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tv   CNN Newsroom With Ana Cabrera  CNN  February 23, 2019 1:00pm-2:01pm PST

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you are live in the "cnn newsroom" and i'm ryan nobles in today for ana cabrera. and we begin with major developments in the sexual abuse case against r. kelly. a judge setting the singer's bail at $1 million with conditions at today's hearing, which included sordid new details of kelly's alleged encounters with young girls. he was also ordered to turn in his passport and have no contact with his alleged victims or anyone under the age of 18. the 52-year-old faces ten counts of aggravated criminal sexual abuse, stemming from four accusers. at least three of them under the age of 17. the alleged encounters happened between 1998 to 2010. cnn's sara sidner is at the courthouse in chicago. sara, a prosecutor read graphic details of the charges against r. kelly during today's bond
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hearing. what can you tell us? >> reporter: yeah, ryan, i mean, that is the nature of this case, that these details are sexually graphic. they are hard to listen to, frankly, and hard to listen to, to the folks that were in court today. we saw people's faces grimacing, we saw one of the family members of one of the alleged victims in court. she was sobbing when she came out of court. we also know that there was -- one of the alleged victims in court today. i spoke with her briefly. she was -- she had a hard time talking. she was just hoping that justice, in her words, would be done. i do want to give you just a few details, because they are graphic, and we should warn people that these details are sexually explicit. the state's attorney, she went through each victim. there are ten counts of sexually aggravated abuse that have been brought against r. kelly. four victims that they have named, each of them are now adults, but three of them were children at the time, under the age of 17, but older than 13.
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she talked about one of the victims who was 24 years old at the time. she's the one victim that was not underage, according to the state's attorney. and she says that this particular victim was a hairdresser that r. kelly had gone in to get his hair braided and at one point, he unzipped his pant, exposed his genitalia, and tried to make her perform oral sex on him. there was that. she said she pushed him away. so that is one of the allegations. there are three others, some of the women saying that he slapped them, spit on them, we know that there is a videotape that has been handed over to prosecutors by attorney michael avenatti who was here in court with some of his clients. he says he now represents six clients, including one of the alleged victims that is named in the indictment. there were a lot of graphic details that i won't share with you, because they just are not appropriate for an audience who would not be ready to listen to that. but people in court had to go through and listen to this.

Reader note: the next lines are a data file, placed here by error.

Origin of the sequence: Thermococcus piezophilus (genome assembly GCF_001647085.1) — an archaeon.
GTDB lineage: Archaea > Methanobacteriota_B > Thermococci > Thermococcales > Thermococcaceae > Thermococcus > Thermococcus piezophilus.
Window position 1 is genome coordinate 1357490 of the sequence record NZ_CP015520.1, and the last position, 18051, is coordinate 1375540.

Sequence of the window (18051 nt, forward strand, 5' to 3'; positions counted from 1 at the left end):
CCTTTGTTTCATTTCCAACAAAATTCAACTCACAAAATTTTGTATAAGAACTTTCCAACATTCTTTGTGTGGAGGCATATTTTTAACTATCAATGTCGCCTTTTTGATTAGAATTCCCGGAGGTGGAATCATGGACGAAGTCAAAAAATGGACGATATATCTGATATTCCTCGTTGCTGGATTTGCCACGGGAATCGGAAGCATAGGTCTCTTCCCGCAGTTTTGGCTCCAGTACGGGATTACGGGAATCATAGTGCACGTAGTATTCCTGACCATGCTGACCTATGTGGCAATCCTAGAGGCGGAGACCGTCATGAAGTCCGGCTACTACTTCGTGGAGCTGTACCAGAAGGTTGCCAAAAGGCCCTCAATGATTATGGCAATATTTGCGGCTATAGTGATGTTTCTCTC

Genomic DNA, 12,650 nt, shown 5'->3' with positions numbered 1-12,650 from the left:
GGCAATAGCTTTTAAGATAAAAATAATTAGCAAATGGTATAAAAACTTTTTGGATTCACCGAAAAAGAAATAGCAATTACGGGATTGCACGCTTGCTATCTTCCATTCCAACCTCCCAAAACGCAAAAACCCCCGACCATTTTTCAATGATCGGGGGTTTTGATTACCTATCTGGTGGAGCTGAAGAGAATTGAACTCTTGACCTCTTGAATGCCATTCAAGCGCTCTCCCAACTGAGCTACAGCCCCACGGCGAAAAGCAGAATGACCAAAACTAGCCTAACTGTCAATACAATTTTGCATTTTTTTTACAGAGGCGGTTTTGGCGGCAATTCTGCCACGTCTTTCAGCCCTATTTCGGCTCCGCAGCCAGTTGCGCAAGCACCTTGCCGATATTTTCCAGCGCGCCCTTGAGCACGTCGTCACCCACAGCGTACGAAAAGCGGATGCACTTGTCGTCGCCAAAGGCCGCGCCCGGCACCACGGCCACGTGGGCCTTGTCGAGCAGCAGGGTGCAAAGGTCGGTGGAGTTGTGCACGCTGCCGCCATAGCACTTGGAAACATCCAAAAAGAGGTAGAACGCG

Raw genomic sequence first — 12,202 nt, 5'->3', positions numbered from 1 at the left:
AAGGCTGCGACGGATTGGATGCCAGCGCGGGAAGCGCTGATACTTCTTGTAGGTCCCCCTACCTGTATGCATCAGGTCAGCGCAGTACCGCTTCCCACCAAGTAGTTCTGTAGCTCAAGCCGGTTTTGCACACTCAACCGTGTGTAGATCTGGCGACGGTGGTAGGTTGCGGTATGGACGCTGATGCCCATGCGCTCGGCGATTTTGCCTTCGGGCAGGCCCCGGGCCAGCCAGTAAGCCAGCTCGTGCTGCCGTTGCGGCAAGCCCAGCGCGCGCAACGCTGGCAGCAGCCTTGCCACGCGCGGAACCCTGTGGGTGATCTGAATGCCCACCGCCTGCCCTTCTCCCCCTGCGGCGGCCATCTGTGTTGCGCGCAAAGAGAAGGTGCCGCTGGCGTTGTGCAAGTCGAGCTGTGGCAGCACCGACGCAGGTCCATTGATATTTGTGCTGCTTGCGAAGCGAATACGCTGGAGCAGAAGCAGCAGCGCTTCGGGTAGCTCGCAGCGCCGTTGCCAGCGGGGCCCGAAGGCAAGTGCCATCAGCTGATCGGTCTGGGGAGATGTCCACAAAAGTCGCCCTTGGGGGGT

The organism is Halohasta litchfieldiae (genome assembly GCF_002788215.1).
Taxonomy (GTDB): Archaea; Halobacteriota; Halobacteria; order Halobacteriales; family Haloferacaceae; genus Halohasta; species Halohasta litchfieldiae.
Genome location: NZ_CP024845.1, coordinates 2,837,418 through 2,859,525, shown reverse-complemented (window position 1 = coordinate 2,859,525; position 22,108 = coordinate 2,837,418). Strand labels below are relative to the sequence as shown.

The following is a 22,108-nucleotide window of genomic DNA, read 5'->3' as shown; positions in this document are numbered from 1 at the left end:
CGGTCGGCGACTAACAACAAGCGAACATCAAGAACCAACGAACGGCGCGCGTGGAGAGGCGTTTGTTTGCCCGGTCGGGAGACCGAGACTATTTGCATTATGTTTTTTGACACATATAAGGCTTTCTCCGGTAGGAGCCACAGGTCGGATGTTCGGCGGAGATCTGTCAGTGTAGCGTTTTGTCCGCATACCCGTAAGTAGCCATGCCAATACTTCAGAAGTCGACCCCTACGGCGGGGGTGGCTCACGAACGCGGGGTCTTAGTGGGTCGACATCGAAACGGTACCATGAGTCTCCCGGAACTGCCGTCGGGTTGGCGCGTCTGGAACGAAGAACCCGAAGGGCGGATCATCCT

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r. kelly has maintained his innocence through his attorney, his attorney being very clear that his client is innocent until proven guilty and he did mention that in 2008, he did go to trial on 14 different counts, 14 counts of child pornography and he was acquitted in that trial. in that trial, as well, there was a videotape that prosecutors said showed an underaged girl and r. kelly having sex, but the jury could not positively identify either on that tape and ended up in an acquittal. ryan? >> all right, sara sidner, thank you very much, reporting from chicago. turning now to our other breaking news, we now have our hands on the redacted sentencing memo for paul manafort from special counsel robert mueller's office. and even though parts of the memo were still -- were not made public, it is still stunning. prosecutors outline what they say is the former trump campaign manager's, quote, wide-ranging deceit. they call his criminal actions bold and they want to make sure that he never walks again as a free man. joining me now, cnn's senior
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justice correspondent, evan perez, and cnn contributor, garrett graf. first, evan, walk us through what we've learned from this memo. >> ryan, as you said, this is a pretty hardened set of facts here, according to the special counsel. they say that manafort essentially, he had a hardened adherence to committing crimes and a lack of remorse. keep in mind that the two crimes to which he pleaded guilty here in the district of columbia have a ten-year maximum. what they're asking for is for the judge here to essentially stack that on top of whatever manafort gets in his other case, which is a case across the river in alexandria, virginia, where a judge is waiting to sentence him there. and there the special counsel has asked for as much as 24 1/2 years in prison. so as you said, they're asking for paul manafort never to walk free again, essentially, because as they say, he has been lying, he has been lying to everybody